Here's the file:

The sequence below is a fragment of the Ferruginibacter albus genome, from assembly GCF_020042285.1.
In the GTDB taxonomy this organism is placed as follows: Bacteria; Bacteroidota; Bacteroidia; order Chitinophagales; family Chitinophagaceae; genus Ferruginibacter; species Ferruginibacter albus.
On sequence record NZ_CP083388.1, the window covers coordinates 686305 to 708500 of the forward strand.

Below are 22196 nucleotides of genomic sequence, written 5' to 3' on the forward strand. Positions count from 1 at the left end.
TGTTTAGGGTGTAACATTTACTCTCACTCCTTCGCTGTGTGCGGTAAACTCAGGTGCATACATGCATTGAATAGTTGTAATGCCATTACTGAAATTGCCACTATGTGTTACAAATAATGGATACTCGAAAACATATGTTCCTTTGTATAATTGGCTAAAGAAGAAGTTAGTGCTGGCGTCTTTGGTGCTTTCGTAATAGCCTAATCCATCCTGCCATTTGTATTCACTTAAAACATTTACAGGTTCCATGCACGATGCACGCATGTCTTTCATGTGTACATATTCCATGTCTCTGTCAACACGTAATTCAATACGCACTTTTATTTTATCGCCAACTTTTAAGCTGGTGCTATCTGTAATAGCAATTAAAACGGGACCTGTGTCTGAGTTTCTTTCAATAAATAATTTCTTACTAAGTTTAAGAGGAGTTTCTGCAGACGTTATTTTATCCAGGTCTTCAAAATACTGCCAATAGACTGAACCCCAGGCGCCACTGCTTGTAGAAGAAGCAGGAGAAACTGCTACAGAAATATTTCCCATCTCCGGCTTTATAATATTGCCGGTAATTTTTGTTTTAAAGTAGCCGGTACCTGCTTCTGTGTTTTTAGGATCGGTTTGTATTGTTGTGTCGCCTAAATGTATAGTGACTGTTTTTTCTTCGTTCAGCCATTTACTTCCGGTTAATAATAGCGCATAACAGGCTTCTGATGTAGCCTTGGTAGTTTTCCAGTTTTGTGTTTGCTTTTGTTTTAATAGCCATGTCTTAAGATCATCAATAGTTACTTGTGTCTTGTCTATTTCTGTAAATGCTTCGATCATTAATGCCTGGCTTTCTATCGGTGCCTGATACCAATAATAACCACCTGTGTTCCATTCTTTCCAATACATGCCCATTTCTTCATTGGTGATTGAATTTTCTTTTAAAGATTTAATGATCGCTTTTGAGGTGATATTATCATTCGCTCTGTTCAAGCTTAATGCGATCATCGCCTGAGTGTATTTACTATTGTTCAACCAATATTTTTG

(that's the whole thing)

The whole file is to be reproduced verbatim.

The sequence below is a fragment of the Ferruginibacter albus genome, from assembly GCF_020042285.1.
In the GTDB taxonomy this organism is placed as follows: Bacteria; Bacteroidota; Bacteroidia; order Chitinophagales; family Chitinophagaceae; genus Ferruginibacter; species Ferruginibacter albus.
On sequence record NZ_CP083388.1, the window covers coordinates 686305 to 708500 of the forward strand.

Below are 22196 nucleotides of genomic sequence, written 5' to 3' on the forward strand. Positions count from 1 at the left end.
TGTTTAGGGTGTAACATTTACTCTCACTCCTTCGCTGTGTGCGGTAAACTCAGGTGCATACATGCATTGAATAGTTGTAATGCCATTACTGAAATTGCCACTATGTGTTACAAATAATGGATACTCGAAAACATATGTTCCTTTGTATAATTGGCTAAAGAAGAAGTTAGTGCTGGCGTCTTTGGTGCTTTCGTAATAGCCTAATCCATCCTGCCATTTGTATTCACTTAAAACATTTACAGGTTCCATGCACGATGCACGCATGTCTTTCATGTGTACATATTCCATGTCTCTGTCAACACGTAATTCAATACGCACTTTTATTTTATCGCCAACTTTTAAGCTGGTGCTATCTGTAATAGCAATTAAAACGGGACCTGTGTCTGAGTTTCTTTCAATAAATAATTTCTTACTAAGTTTAAGAGGAGTTTCTGCAGACGTTATTTTATCCAGGTCTTCAAAATACTGCCAATAGACTGAACCCCAGGCGCCACTGCTTGTAGAAGAAGCAGGAGAAACTGCTACAGAAATATTTCCCATCTCCGGCTTTATAATATTGCCGGTAATTTTTGTTTTAAAGTAGCCGGTACCTGCTTCTGTGTTTTTAGGATCGGTTTGTATTGTTGTGTCGCCTAAATGTATAGTGACTGTTTTTTCTTCGTTCAGCCATTTACTTCCGGTTAATAATAGCGCATAACAGGCTTCTGATGTAGCCTTGGTAGTTTTCCAGTTTTGTGTTTGCTTTTGTTTTAATAGCCATGTCTTAAGATCATCAATAGTTACTTGTGTCTTGTCTATTTCTGTAAATGCTTCGATCATTAATGCCTGGCTTTCTATCGGTGCCTGATACCAATAATAACCACCTGTGTTCCATTCTTTCCAATACATGCCCATTTCTTCATTGGTGATTGAATTTTCTTTTAAAGATTTAATGATCGCTTTTGAGGTGATATTATCATTCGCTCTGTTCAAGCTTAATGCGATCATCGCCTGAGTGTATTTACTATTGTTCAACCAATATTTTTG